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Suspending Classes in Adverse Weather

Whoever can develop a fail-safe system for the announcement of the suspension of classes during adverse weather has to be immediately declared National Hero. The weather system overnight was a mere LPA not even given a real name but for the code 96W.

Although nowhere near as destructive as the infamous Ondoy, the LPA nonetheless poured significant amounts of rain as it crossed the country from the Western Pacific today. You would think that since we all live along typhoon alley that we would have figured out solutions to weather-related concerns a long time ago.

But no; tonight’s evening news had the usual stories that we get to see every rainy season – floods, heavy traffic and the seemingly unsolvable problem of how to announce the suspension of classes before students actually leave for school.

I understand from Malacañang spokesperson Abigail Valte that since there were no storm signals today, the decision to declare the suspension of classes rested in the hands of the local government units. DILG’s Jesse Robledo was also shown being interviewed; and he said that some LGU’s actually leave it to the barangay captains to make the decision.

I thought this was curious until it was explained that sometimes school principals do not live in the community where their schools are located. That made sense. Yet, will it not also seem strange if the principal, of all people, arrives in school to find that classes have been suspended?

The announcement to suspend classes, I also learned from tonight’s news, has to be made before 4:30 in the morning. How do you disseminate such information to all students inside an hour and a half assuming that most students leave their homes at six in the morning?

I was thinking of a siren system such as what they use to alert residents of impending tornadoes in the United States; but, perhaps, such a system is only viable in small communities. In Metro Manila, for instance, it is not unusual for somebody who lives in Quezon City to go to school in the City of Manila.

We used to effectively use social media and text messaging in the school where I used to work; but it will be foolhardy to assume that children of indigents will have cellular phones or access to the Internet at home.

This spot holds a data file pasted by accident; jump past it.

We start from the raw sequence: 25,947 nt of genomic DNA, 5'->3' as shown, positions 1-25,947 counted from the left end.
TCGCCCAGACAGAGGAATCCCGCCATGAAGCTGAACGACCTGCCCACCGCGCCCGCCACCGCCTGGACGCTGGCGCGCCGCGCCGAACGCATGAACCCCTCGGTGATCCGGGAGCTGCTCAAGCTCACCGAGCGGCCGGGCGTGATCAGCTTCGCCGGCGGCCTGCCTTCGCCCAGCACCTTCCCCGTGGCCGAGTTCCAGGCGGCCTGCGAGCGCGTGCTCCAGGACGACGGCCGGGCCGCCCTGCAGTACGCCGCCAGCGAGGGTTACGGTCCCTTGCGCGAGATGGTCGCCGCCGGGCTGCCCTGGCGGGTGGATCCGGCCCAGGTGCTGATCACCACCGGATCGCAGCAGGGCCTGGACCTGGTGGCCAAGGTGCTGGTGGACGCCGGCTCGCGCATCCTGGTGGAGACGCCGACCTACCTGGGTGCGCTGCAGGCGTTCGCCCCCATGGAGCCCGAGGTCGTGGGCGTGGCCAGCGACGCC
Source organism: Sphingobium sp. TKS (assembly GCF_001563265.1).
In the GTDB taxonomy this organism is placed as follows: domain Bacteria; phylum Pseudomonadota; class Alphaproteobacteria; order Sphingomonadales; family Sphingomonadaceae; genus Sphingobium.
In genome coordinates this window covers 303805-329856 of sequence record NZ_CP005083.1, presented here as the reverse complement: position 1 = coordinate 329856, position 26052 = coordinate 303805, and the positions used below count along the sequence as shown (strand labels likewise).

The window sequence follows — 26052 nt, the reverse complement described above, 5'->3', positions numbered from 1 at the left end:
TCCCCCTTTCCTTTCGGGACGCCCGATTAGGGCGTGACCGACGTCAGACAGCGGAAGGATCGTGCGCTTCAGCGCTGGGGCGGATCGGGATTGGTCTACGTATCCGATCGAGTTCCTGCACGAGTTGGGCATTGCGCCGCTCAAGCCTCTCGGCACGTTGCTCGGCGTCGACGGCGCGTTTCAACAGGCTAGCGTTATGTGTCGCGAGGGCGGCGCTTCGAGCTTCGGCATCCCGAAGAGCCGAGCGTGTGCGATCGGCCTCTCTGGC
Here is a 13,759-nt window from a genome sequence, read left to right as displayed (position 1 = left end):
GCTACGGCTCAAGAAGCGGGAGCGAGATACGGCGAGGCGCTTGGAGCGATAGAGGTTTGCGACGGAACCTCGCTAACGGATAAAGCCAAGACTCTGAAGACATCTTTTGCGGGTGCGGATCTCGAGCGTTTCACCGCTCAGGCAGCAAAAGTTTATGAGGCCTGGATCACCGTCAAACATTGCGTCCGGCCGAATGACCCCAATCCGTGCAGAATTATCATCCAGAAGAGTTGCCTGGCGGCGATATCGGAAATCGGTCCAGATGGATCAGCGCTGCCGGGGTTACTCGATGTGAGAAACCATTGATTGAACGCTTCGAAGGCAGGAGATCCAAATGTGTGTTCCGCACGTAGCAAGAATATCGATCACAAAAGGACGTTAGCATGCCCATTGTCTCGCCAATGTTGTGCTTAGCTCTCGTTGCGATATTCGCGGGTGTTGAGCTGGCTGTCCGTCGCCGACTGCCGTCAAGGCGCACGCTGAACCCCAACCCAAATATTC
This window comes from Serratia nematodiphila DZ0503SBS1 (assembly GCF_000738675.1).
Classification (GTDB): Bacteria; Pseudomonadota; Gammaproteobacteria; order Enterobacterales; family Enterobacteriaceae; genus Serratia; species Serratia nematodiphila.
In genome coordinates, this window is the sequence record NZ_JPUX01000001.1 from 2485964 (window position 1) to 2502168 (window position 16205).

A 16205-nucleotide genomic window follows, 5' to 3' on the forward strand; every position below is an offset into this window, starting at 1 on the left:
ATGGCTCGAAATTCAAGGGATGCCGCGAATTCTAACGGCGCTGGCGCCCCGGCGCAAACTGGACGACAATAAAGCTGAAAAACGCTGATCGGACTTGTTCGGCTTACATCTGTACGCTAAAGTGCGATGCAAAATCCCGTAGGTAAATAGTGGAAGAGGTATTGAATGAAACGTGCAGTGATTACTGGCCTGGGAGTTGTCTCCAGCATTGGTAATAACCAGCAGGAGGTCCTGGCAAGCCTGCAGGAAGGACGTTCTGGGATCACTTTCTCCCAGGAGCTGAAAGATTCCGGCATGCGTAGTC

It is not an easy problem to solve, believe me!

Government, it must be said, must be commended for upgrading weather-prediction equipment and for utilizing technology to disseminate information. That said, PAGASA’s weather bulletins on its web site are cryptic at best; and while the agency is on Twitter, how many indigent students are?

It was suggested in tonight’s news that ultimately students themselves – or their parents – can exercise discretion during adverse conditions without having to wait for official announcements. Once again, this makes sense.

Yet, time and again, students brave winds, rains and even floods to get to school only to find upon getting there that classes are suspended. This used to happen when I was a student; it used to happen when I worked in a school; and continues to happen even in the present.

The more I think about it, the more convinced I become that the answer is not in the LGU’s nor the government agencies but in the schools themselves. Students go to school despite adverse weather because they are either wary of disciplinary sanctions or are afraid of having to catch up on any academic work missed.

It is a touchy issue at best because to relax disciplinary and academic policies can also lead to truancy. Like I said, whoever finds the solution to the dilemma has got to be proclaimed National Hero like pronto!

Perhaps, at the end of the day, it all boils down to each student exercising common sense. Whatever academic gains one thinks one can get from heroic efforts to get to school in adverse weather will ultimately be rendered useless if one gets killed trying to get to school.

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